Many Place Names Originated from Old Norse in the British Isles
During the glory of the Vikings, around the 9th and 10th century, they sailed their sea serpents. Their traces that have survived the test of time include the names for many places. The names of the places just remind us of the Viking age and the Norse mythology.
What we can see from these place names is that the Vikings didn't go there to raid only. They came there to settle down, spreading their tradition and learning more things from this new land.
According to research conducted in 2017, the scholars suggested that as many as 35,000 Vikings might have settled down or relocated on the site of England. Maybe the initial motivation of theirs was to raid this plot of land. But they finally chose England to be their settling-down spot.
From this point, we can see how great the Vikings influenced English language and culture. This includes both the place and the personal names.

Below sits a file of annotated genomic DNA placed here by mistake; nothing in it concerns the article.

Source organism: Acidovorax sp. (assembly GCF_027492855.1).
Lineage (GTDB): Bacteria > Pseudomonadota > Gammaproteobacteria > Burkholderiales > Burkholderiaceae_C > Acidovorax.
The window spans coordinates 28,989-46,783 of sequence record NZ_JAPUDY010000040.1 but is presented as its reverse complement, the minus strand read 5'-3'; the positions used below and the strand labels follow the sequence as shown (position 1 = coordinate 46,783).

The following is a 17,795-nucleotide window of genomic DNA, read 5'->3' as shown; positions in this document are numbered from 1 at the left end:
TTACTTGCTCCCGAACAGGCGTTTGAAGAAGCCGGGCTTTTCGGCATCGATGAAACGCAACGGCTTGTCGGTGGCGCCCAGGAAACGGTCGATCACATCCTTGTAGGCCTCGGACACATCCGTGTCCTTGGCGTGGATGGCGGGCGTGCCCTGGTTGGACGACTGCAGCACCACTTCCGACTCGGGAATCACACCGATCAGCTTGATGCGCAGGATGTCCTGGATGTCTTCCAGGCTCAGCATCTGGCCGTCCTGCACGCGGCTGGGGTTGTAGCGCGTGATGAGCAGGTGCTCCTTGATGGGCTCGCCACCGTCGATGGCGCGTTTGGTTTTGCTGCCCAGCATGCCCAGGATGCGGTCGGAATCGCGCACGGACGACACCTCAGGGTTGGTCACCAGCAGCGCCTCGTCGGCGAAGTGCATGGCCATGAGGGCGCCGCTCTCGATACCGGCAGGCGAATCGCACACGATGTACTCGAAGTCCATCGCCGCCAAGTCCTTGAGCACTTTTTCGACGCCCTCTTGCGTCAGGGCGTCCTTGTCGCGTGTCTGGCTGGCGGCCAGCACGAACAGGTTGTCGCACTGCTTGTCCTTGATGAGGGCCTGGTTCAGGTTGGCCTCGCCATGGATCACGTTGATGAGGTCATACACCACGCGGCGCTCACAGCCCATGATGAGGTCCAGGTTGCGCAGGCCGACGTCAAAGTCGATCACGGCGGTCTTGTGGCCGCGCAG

When they arrived at England, they met the local there who spoke Old English. According to the archaeologists and linguists, Old Norse language and Old English language somewhat resembled. Until today, there are words of the name places combining both old languages.
Some suffixes that scholars have believed to be originated in Old Norse languages include:
- -by: farmstead, village. For example: Asgarby in Lincolnshire
- -kirk: church. For example: Falkirk (a large town in Scotland), Colkirk in Norfolk, England
- -ness: headland. For example: Durness in Scotland, Skegness in Lincolnshire
- -thorp: second home. For example: Mablethorpe, Bishopthorpe
- -tolf: homestead. For example: Wigtolf, Lowestolf
- -wick: bay. For example: Lerwick, Winwick